At last the tents came in view, and we noticed a man was carrying water from the river. Him we addressed, and he, regardless of grammar, said —
   "It's just 200 perch  [about a kilometre] from here." This gave rise to an examination amongst us as to what a perch was.  A bet was made, and by that I paid my expenses to the bunyip and back again. My opponent believed it took sixteen yards to make a perch. [It is only 5½.]
   At last we arrived at the sacred spot. We took up our positions a few yards away from one another, and waited and watched, and watched and waited. Mr. Freeman and some friends of his came down to the waterhole. Mr. Freeman says he had frequently seen it, and many who were with him, had also seen the bunyip several times. About midnight one of our party heard a peculiar noise exactly under where he was stationed. Soon after he saw what he describes as a sort of seal, about the size of a sheep-dog, emerge from the water and come up on the bank about three yards. He shot three charges from his revolver at it, but before he had time to shoot again, or see if his shot had hit, the animal he aimed at was in the water.
     At least six people, mostly Mr. Freeman's friends, saw this creature on this occasion. I failed to see the bunyip, but I saw the disturbance he made in the water. Frequently after that we heard the sound of him, which, when in the water was not unlike the struggles of a porpoise. I am perfectly sure that there is more than one of the same species in that waterhole, as we heard the same noise simultaneously in very different parts of the hole.
    We remained there until the moon went down, and then we started on our return pedestrian journey to Koolunga.
    Certainly the lump of locality is in no way developed in either of our heads, for we lost our way, and taking a short cut, as we thought, we found ourselves miles and miles from the river, which was to be our guide.
    The numberless ploughed paddocks we waded through, the countless paddocks of stubble we passed over, and the innumerable number of wire-fences we got over and through will never be forgotten by me. At last we determined at 3 o'clock to wander no longer in a state of darkness, but to wait for Aurora's rising. In the middle of a ploughed paddock, having no "friendly moon" to smile on us, or even a wire fence to protect us from the bitter wind, we lay down and tried for a while to lose ourselves in the land of dreams. At about 5 we rose, refreshed by our snatch of sleep, and started off with a quick step and great appetite. When we reached the hotel we ordered breakfast, and although we were all hungry, not one of us enjoyed what was provided for us.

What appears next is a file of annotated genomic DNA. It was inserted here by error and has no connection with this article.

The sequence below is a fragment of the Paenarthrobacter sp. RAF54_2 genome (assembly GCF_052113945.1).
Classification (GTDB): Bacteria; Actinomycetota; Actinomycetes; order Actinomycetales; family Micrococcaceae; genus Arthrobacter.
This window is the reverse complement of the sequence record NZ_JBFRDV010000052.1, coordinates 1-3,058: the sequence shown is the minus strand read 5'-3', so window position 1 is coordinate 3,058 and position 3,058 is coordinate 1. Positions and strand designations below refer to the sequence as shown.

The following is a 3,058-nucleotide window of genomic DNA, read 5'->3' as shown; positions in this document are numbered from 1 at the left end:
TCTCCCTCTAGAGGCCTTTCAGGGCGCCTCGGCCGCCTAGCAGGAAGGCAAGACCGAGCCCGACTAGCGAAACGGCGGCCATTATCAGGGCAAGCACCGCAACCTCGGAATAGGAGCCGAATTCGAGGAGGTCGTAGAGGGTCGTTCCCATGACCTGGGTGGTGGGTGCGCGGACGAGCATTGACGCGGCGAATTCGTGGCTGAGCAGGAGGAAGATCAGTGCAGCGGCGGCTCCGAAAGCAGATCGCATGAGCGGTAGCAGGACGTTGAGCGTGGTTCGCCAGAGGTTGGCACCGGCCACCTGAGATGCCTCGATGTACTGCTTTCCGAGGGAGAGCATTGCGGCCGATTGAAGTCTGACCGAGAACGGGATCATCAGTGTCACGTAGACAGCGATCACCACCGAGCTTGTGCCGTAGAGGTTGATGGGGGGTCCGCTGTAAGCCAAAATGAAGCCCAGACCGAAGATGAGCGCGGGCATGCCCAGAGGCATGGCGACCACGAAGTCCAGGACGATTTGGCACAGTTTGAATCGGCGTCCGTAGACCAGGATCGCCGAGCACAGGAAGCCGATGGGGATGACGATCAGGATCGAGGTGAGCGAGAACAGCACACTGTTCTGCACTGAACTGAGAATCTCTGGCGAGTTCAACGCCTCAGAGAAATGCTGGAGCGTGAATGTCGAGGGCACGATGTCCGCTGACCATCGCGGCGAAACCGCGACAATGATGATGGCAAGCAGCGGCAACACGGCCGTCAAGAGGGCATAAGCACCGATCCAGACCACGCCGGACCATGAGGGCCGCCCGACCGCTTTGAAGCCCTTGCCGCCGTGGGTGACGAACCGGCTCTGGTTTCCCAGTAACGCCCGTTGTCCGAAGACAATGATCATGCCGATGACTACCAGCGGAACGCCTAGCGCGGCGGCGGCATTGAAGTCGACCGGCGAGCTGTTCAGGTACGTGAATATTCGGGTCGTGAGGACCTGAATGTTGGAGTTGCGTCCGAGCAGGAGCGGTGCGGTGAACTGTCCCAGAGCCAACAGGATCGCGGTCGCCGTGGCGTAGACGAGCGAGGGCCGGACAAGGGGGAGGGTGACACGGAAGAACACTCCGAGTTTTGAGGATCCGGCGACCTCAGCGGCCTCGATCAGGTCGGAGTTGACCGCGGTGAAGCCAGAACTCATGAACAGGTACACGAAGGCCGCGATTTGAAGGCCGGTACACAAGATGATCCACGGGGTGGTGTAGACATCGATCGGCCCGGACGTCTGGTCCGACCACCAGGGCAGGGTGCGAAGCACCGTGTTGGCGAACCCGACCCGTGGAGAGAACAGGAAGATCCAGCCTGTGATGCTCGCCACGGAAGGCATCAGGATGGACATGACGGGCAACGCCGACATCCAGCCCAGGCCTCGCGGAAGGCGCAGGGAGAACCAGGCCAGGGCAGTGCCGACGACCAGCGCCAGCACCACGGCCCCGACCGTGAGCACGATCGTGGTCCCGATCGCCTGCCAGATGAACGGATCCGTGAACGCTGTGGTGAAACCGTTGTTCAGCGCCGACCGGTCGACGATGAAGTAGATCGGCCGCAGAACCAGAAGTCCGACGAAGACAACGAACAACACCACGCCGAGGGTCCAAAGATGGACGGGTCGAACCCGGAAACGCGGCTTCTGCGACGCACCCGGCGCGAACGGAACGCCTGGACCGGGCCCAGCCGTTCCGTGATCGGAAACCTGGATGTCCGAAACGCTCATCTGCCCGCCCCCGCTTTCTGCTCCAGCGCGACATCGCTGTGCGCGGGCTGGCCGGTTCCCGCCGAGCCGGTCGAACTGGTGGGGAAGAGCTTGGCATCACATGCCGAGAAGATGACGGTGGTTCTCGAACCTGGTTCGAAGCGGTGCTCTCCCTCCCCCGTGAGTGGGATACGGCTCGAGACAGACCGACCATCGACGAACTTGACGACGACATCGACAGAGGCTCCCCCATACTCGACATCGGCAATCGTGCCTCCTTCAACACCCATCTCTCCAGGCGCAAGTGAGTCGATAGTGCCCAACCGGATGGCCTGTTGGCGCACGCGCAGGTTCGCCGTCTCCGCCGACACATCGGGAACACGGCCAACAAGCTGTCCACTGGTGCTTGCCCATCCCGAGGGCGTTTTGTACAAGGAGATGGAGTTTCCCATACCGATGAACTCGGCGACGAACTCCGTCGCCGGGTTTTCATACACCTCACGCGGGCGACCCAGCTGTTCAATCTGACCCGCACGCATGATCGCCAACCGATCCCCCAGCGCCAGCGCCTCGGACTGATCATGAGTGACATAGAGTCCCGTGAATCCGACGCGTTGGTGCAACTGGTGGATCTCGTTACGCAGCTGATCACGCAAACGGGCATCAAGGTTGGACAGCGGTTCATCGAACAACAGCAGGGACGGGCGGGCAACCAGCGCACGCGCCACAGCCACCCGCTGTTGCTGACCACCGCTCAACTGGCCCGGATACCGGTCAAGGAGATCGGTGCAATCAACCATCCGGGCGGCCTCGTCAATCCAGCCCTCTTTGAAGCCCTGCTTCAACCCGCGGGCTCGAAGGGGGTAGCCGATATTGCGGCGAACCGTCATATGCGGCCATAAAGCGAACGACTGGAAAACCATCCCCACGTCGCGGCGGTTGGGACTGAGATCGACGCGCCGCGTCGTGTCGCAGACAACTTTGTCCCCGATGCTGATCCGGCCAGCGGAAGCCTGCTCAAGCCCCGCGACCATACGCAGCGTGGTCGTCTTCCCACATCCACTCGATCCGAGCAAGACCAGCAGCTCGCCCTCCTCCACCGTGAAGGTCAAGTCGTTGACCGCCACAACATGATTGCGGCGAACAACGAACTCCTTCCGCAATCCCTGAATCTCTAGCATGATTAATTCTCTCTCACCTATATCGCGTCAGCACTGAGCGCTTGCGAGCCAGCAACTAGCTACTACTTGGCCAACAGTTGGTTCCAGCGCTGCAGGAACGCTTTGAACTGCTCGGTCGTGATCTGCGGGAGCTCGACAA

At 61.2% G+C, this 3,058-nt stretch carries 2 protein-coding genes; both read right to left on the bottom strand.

Chops and steaks were huddled together on the same dish, and they were neither hot nor cold. If the landlady had not informed us that a roast goose was for dinner, we would there and then have had the horses put in, and either gone on to Yacka or back to Clare. As it was, the promise of a roast goose for dinner, and the luxury of a sleep in a bed for a few hours, coupled with the chance of seeing the bunyip properly, made us decide to remain and rest until dinner-time. Mr. Freeman says the bunyip can jump like a kangaroo, and that it is like a sheepdog, another declared it was like a fat wether, while another said it was like a foal. I am perfectly satisfied that there is a curious animal in that pool, and that he is not the only one there. We heard the noise of snapping rushes, of which there are many round the hole, and came to the conclusion the bunyip was having a meal. At last dinner-time arrived and we were greatly delighted at what this time was put before us. We forgot the tea, the chops, the steak, and the bread of our early meal and did honour to what is called the Englishman's meal— his dinner. During the morning two buggies with other friends arrived from Clare being anxious to see the bunyip. So it was arranged that after tea we should return to the scene of mystery.
        We reached the hole about 8 o'clock and remained there until 2 o'clock on Monday morning, when we returned to Clare. On Sunday night we saw nothing of the bunyip at all, but occasionally heard the splash before described. Even those of our friends who only heard the few splashes thoroughly believe in the existence of the bunyip, and express a desire to make another trip out there, when the moon is at its full, in the event of the hundred charges of dynamite (or demonite as some Koolunga gentlemen, call it) failing to put an end to this curious and interesting creature.